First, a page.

Exploring the Adaptive Roles of Bacteriophage Auxiliary Metabolism Genes during Dietary Intervention in the Rumen of Cattle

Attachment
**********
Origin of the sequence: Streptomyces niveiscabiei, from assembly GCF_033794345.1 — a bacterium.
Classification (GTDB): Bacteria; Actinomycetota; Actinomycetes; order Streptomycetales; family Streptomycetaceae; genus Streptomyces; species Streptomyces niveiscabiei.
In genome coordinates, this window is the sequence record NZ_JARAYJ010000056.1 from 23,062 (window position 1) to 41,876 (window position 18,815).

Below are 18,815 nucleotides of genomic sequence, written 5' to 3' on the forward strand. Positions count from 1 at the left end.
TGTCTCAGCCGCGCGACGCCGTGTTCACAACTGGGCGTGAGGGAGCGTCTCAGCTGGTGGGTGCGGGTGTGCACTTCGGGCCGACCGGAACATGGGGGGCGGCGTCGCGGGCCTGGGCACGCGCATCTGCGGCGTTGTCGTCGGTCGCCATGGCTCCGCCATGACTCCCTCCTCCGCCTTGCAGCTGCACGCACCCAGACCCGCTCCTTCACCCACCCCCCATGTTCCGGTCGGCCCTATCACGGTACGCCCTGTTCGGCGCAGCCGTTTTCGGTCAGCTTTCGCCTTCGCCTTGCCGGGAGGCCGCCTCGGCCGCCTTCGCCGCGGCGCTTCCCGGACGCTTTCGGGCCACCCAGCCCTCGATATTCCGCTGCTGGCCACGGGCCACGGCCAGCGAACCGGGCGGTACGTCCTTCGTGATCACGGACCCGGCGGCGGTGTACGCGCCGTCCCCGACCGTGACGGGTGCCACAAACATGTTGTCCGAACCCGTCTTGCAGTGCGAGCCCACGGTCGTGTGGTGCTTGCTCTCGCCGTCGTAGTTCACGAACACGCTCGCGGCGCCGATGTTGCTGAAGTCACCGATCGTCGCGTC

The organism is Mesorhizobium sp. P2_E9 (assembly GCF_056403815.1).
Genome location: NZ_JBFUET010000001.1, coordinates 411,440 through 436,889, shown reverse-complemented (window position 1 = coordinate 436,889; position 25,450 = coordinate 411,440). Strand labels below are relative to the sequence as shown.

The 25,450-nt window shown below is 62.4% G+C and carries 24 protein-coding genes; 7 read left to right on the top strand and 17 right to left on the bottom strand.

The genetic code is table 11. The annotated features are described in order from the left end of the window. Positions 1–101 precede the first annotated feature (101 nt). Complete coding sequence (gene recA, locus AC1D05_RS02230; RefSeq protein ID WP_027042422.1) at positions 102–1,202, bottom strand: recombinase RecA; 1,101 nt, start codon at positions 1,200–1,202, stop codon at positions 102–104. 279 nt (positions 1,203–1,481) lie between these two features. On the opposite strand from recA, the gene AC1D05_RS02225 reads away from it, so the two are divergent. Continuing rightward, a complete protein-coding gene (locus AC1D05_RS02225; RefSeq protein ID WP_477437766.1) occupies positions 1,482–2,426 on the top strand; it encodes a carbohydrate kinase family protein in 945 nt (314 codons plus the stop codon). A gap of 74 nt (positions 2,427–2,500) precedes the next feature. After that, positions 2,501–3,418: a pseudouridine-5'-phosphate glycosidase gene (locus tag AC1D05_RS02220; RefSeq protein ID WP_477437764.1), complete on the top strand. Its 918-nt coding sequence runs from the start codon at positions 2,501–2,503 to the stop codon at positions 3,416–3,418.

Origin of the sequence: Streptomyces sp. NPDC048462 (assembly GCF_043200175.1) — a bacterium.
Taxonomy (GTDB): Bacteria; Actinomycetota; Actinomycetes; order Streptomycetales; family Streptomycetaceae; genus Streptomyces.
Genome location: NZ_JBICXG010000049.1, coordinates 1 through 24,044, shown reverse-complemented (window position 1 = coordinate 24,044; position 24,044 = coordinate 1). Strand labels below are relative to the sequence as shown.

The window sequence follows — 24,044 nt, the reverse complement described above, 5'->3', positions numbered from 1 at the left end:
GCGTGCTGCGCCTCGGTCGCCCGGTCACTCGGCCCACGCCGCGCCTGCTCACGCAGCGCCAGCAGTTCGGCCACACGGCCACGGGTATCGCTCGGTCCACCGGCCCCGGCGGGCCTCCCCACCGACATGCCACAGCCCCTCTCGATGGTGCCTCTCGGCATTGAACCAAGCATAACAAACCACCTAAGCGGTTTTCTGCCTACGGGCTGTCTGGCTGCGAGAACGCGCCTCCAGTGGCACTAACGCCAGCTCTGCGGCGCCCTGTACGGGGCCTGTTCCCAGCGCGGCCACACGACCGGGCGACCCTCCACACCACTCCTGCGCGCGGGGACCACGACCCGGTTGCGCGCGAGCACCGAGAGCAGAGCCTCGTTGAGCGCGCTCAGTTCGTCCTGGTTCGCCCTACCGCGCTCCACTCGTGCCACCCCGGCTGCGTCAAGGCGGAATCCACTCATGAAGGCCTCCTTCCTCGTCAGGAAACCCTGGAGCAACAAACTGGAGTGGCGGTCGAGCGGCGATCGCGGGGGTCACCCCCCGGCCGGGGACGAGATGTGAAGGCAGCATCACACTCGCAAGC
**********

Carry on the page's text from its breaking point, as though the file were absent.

Viruses are the most abundant biological entity, yet the roles of viruses within ecosystems are poorly understood. Work from other environments demonstrates bacteriophage populations contain auxiliary metabolism genes throught to increase host fitness by altering host metabolism. As an attempt to better understand the viral influence on host bacterial populations, we investigated viral and total, unenriched microbial community structure and function using culture independent metagenomic approaches under four different dietary conditions in Latin-square design with a 21-day adpation period. Using a shared read approach based on median significantly differed based on diet and host, while enriched viral metagenomes differed only by diet. The majority of differences between viral populations from different diets were metabolic in nature. Using community level metabolic networks, we further explored why different diets enrich phage communities for specific metabolic pathways. Enzymes differentially abundant in the total metagenome and virome had significantly higher betweenness centrality and a lower average shortest path length compared to non-differential genes in the network. In addition, differential viral genes had a significantly higher total degree and in-degree compared to non-differential genes. This ongoing work begins to suggest diet, rather than host factors, has a stronger influence on the structuring of rumen phage populations and that phages encode for and adaptive repository of central metabolic functions related to selection pressures driven by altering environmental conditions. Current efforts are focused on better understanding what governs why certain central metabolic genes are enriched and how this is related to the flow of information through metabolic networks.